Currently reading: Saab and BMW in engine tie-up
Deal signed today sees Saab get BMW's 1.6 turbo petrol engines for next-gen cars from 2012
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2 mins read
1 October 2010

The all-new Saab 9-3 will be launched with a least one UK-built BMW engine under the bonnet, it was revealed this morning.

The new 9-3 is due to go on sale at the very end of 2012 and will feature the 1.6-litre turbocharged petrol engine currently used in the Mini range.

Saab will only confirm use of the 200bhp version of the N18 engine so far, but further versions are likely, including a variant that runs on E85 biofuel.

It will also incorporate BMW’s fuel-saving stop-start and regenerative braking systems.

Read more on the Saab/BMW tie-up

A team of BMW and Saab engineers has already been formed to work on the installation of the engine in Saab’s next-generation platform.

Around 200,000 of these 200bhp engines will be supplied over the life of the next-generation 9-3, but it’s also likely to be used in the next-generation 9-5 expected in early 2015.

Saab sources refused to reveal who would supply future diesel engines to the company for the new 9-3, but the final green light for the deal is said to be imminent.

At the moment Saab uses GM-supplied engines for the 9-3 and 9-5 models but says it wants a variety of suppliers in future.

Saab has a record of buying in existing engines which it then modifies. It used a Ford-sourced V4 for the 95 and 96 in the late 1960s and also used the Triumph 'slant four' engine (also used in the Dolomite and half a Stag V8) in the 99, 900 and first-generation 9000 models.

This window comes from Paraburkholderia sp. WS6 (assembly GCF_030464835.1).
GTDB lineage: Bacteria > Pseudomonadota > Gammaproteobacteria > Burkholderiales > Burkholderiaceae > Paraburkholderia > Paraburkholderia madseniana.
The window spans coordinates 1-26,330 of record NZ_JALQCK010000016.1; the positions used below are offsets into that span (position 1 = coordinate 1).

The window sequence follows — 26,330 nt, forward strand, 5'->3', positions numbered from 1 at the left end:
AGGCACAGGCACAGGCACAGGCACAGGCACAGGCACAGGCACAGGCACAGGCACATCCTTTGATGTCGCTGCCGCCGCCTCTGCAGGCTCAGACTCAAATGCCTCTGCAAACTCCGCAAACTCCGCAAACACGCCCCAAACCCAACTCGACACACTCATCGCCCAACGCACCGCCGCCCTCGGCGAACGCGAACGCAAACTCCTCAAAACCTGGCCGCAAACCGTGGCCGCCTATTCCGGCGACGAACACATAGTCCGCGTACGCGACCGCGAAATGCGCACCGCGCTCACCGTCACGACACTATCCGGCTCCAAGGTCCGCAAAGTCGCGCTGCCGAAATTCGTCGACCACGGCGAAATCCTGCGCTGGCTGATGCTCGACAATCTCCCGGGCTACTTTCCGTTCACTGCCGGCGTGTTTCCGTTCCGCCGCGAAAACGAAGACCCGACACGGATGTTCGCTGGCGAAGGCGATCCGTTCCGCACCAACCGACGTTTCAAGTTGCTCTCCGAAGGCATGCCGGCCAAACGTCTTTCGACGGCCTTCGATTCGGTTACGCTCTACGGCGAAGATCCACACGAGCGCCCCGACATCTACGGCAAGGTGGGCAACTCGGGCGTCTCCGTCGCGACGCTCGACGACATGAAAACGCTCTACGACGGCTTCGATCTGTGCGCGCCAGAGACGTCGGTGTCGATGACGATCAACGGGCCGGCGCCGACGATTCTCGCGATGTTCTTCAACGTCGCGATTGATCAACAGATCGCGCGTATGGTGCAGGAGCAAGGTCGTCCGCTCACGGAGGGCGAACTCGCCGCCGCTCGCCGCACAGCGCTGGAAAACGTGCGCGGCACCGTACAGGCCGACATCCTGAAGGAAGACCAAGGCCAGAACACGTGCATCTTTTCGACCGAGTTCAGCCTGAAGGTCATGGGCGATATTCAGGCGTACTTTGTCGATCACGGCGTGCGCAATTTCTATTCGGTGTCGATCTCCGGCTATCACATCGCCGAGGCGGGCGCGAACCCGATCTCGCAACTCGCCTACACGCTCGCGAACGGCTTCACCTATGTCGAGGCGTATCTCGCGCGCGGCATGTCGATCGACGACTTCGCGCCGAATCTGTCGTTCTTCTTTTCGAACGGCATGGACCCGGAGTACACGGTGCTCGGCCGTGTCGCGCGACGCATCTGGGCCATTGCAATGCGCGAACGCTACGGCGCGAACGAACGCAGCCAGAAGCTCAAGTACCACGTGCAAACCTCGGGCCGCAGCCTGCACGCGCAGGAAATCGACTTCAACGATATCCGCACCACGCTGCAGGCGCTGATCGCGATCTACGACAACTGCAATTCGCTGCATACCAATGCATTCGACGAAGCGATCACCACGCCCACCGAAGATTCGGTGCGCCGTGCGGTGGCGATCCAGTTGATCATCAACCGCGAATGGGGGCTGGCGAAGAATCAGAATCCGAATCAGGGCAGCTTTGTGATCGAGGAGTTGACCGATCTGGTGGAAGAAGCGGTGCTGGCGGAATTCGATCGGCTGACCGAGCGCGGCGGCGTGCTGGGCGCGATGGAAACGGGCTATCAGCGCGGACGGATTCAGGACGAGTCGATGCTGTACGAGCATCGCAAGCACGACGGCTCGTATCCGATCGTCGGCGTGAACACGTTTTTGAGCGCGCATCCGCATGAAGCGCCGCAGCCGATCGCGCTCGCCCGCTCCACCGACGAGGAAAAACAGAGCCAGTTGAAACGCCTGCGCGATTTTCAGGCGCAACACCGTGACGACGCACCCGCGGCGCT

The "Family Three' engine launched in 1992 and used in the 900, 9000 Mk2 and first-gen 9-3 was utimately based on the Triumph unit, but didn't use a single share component.

Saab has, though, been know for its innovative engine technology including advanced turbocharging systems, direct ignition and powerful Trionic engine management systems.

Saab Automobile chairman Victor Muller, whose buy-out of Saab prevented its demise earlier this year, said the use of a BMW-sourced engine would “raise the premiumness of the brand”.

Muller added that ‘Saab is now making decisions that are just good for Saab’, rather than being good for the wider General Motors family.

Speaking at Saab’s Trollhattan HQ, Ian Robertson, BMW’s board member for sales and marketing, said that the deal was part of the German maker’s strategy to increase engines sales to outside carmakers.

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WooDz 30 September 2010

Re: Saab, BMW in engine tie-up

Wait till we get in to compression charged ignition on petrol cars (HCCI). (approx. 2 years away) then we'll see some problems with companies and supermarkets selling low grade fuel.

jollopster 30 September 2010

Re: Saab, BMW in engine tie-up

Jaydub wrote:
Massive issues in the UK with the latest 2.0d and 3.0d relating to poor quality diesel. Seems being efficient has downsides
I guess every manufacturer running high pressure common rail must have a similar problem? Trouble is, modern diesels are so complicated, anything breaks and it's big bucks.

optimal_909 29 September 2010

Re: Saab, BMW in engine tie-up

Jaydub wrote:
Massive issues in the UK with the latest 2.0d and 3.0d relating to poor quality diesel. Seems being efficient has downsides
I'm not an engineer but what I learned that is poor quality diesel harms the high pressure pumps as it is the lubricant, and also the injectors as the holes on the head are really tiny (if the fuel is not clear enough it is obviously a problem). Being efficient means also higher fuel pressure so the effects are also worse. On the other hand, lean burning produces lot of NOx and other particles that cause problem if the exhaust gas is recilculated via EGR, partially because it forms deposits on the valves (leading to loss of compression, for example). Again, I'm not an engineer so if anyone knows it better a correction is more than welcome.

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